Posted on

Naylor stands trial for double murder plus related crimes

On the second day of testimony in the double-murder trial of John Michael Naylor, Louisville forensic pathologist Dr. Amy Burros-Beckham said yesterday Hobert Pittman, 59, died of a single gunshot wound to the back of his head, but the multiple wounds of Pittman’s mother-in-law, Myrtle Satterfield, 80, appeared to have been made from a shotgun and another from a rifle.
Satterfield, a double amputee, was seated in a wheelchair directly behind her daughter, Linda, who was driving the van that was riddled with gunshots. Her body, strapped into the wheelchair, was found slumped forward in clothing covered with blood on the afternoon of June 12, 2004, the date of the shootings in rural Mauckport.
Pittman died immediately, while Satterfield lived no more than a few minutes after she was struck by multiple gun blasts, Burros-Beckham said.
She could not pinpoint the exact time of death of either victim or the distance from which they had been shot.
Testimony began Monday in Naylor’s trial in Harrison Superior Court for the murders of Pittman and Satterfield, plus the attempted murder burglary and other related charges.
The prosecution is seeking life without the possibility of parole.
Naylor is the second man to stand trial for the crimes. Hobert Pittman’s son, Hobert (Albert) Pittman, 26, was convicted last year and sent to prison on two life terms plus 73 years for related crimes, including nearly killing his stepmother. His case is on appeal.
Naylor and Pittman were each charged with ‘acting alone or in concert with another’ in causing the deaths, nearly killing Linda Pittman, stealing a vehicle, burglarizing the Pittmans’ residence and theft.
A 10-woman, four-man jury was selected last week to hear the case before Judge Roger D. Davis in Harrison Superior Court. The 14 jurors include two alternates. Linda Pittman showed no emotion as testimony began and continued throughout the two days.
Naylor, 23, Frankton, remained somber and quiet throughout the two days of testimony. He was clean shaven with short brown hair and well dressed. On Monday, he wore a dark gray suit, darker gray dress shirt and tie.
He is represented by New Albany attorney Stanley E. Robison Jr. and David Mosley of Jeffersonville; Prosecutor Dennis Byrd and First Deputy Prosecutor John Colin are trying the state’s case.
In opening statements, Colin laid out the events of the afternoon of June 12 ‘ a rainy, hot and humid, late-spring day ‘ and the state’s case against Naylor. He told how Linda and Hobert Pittman had planned to celebrate their 13th wedding anniversary that evening.
Colin said Albert Pittman and Naylor had killed the elder Pittman when he returned home earlier than Linda Pittman and her mother. He said the two young men waited for the women to return from working on Satterfield’s farm near Marengo, which had been damaged by a tornado earlier that spring. When Linda and her mother, who had been living with the Pittmans, drove up, a ‘barrage of gunfire entered the van,’ killing Satterfield and nearly killing Linda, Colin said.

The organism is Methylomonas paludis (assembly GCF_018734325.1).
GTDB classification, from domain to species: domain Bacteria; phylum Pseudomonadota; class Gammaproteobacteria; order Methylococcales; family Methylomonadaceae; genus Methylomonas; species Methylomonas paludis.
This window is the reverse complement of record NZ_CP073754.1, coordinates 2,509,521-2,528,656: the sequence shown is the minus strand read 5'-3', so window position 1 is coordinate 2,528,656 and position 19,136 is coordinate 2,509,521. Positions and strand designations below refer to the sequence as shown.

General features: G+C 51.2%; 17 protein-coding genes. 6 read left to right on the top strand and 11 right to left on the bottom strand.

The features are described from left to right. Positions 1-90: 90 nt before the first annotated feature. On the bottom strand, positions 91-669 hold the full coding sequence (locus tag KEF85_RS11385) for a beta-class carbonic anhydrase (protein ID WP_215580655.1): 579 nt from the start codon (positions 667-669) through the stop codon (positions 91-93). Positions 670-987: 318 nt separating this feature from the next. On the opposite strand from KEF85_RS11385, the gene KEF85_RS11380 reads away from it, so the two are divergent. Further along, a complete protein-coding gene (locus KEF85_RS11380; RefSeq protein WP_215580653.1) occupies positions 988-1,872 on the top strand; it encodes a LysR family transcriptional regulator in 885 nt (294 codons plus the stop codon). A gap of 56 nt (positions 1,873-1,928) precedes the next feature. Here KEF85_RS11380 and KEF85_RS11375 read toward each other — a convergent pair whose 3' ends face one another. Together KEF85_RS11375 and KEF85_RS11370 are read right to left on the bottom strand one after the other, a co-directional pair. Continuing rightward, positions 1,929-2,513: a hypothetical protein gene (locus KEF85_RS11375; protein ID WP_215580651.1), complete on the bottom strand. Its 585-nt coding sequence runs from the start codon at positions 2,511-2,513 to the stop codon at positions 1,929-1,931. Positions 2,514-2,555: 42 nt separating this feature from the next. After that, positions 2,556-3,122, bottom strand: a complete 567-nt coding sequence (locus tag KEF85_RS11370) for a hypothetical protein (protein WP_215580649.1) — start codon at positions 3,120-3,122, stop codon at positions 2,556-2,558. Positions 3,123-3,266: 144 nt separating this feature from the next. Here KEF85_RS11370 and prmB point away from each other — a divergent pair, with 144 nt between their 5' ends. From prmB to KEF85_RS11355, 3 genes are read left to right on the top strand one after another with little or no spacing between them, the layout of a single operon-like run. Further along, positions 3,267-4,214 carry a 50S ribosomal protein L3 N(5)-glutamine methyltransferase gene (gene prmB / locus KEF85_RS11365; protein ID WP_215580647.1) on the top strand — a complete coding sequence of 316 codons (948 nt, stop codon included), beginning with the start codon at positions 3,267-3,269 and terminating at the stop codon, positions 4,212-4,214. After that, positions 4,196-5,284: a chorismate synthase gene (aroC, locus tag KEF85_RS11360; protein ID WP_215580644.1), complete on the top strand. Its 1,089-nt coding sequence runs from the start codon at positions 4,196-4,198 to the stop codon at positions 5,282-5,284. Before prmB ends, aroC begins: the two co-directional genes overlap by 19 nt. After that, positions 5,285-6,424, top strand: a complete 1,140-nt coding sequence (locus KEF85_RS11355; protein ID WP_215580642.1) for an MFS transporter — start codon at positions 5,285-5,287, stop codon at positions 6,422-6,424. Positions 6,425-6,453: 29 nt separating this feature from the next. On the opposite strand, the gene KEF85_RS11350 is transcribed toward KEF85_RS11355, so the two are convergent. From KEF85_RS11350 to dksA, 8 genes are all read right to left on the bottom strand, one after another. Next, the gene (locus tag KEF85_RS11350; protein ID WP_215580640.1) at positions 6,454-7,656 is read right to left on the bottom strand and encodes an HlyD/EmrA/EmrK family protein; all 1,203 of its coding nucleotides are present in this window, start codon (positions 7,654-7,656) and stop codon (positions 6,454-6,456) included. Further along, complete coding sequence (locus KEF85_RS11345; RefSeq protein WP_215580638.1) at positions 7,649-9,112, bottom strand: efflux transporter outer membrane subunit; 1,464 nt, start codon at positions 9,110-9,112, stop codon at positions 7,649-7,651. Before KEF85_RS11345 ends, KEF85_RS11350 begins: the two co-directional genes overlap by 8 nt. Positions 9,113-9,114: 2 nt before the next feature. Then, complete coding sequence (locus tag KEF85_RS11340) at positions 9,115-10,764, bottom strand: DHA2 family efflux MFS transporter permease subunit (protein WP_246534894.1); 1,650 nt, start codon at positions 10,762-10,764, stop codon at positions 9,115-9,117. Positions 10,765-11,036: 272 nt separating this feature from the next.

‘She pretended to be dead and sat there, slumped forward, waiting for them to leave,’ Colin said. ‘Then she backed up and headed out.’
On her way to a tavern in town where she could find help, Colin said Linda met up with the shooters who were driving Hobert Pittman’s red SUV; the Explorer doubled back and headed for the Matthew E. Welsh Bridge.
‘Make no mistake about it; the state will prove to you that John Michael Naylor committed these crimes,’ Colin told the jury.
But Mosley, whose opening followed Colin’s, said, ‘Not a single, not one sliver of physical evidence’ connects Naylor to the crime, ‘not fingerprints, not DNA, not hair, not footprints.’
Called first to testify, Darryl Mosier, who at the time lived west of Mauckport, said he and his friend, Matthew Stanley of Louisville, were going fishing that afternoon when they happened by the tavern in Mauckport. The driver’s side of Mosier’s pickup was nearly rammed by Linda Pittman, who stopped just inches away and pleaded for help.
‘My stepson has shot me and my family,’ Mosier said she told them.
Moments later, two men drove toward them, and Mosier said Linda Pittman cried, ‘There they are!’ He could not say who was driving, but said one had long hair and the other, a ‘burr.’ The vehicle made a U-turn and headed east, toward S.R. 135.
While Stanley went into the tavern to call for help, Mosier said he followed the Explorer and watched as the vehicle drove down a gravel road and parking area beneath the Matthew E. Welsh Bridge to a red-and-silver Plymouth Horizon left there.
Mosier said he watched from a short distance away as the two hurriedly loaded items from the Explorer to the Plymouth, which was parked beneath the bridge, just east of Mauckport.
As Mosier attempted to leave, he said the two drove up the ramp and stopped six to eight feet from Mosier to check for oncoming traffic before turning south on 135 and heading south across the bridge
Mosier identified Naylor as one of the two men. He said he knew who they were when he saw them later on the TV news.
Later, police received a tip from Eva Mullins, Albert Pittman’s mother, which led to Naylor’s and Pittman’s arrest in Daytona Beach, Fla., two days after the shootings.
In the meantime, Mosier, who is married with four children, is purchasing Pittman’s Mauckport property for $150,000, the asking price while listed with a realtor, he said. The contract hasn’t yet been signed.
That led Naylor’s attorneys to suggest a ‘sweet deal’ between Linda Pittman and Mosier in return for his testimony.
Settling the arguments of attorneys, the judge said the jurors would have to decide that for themselves.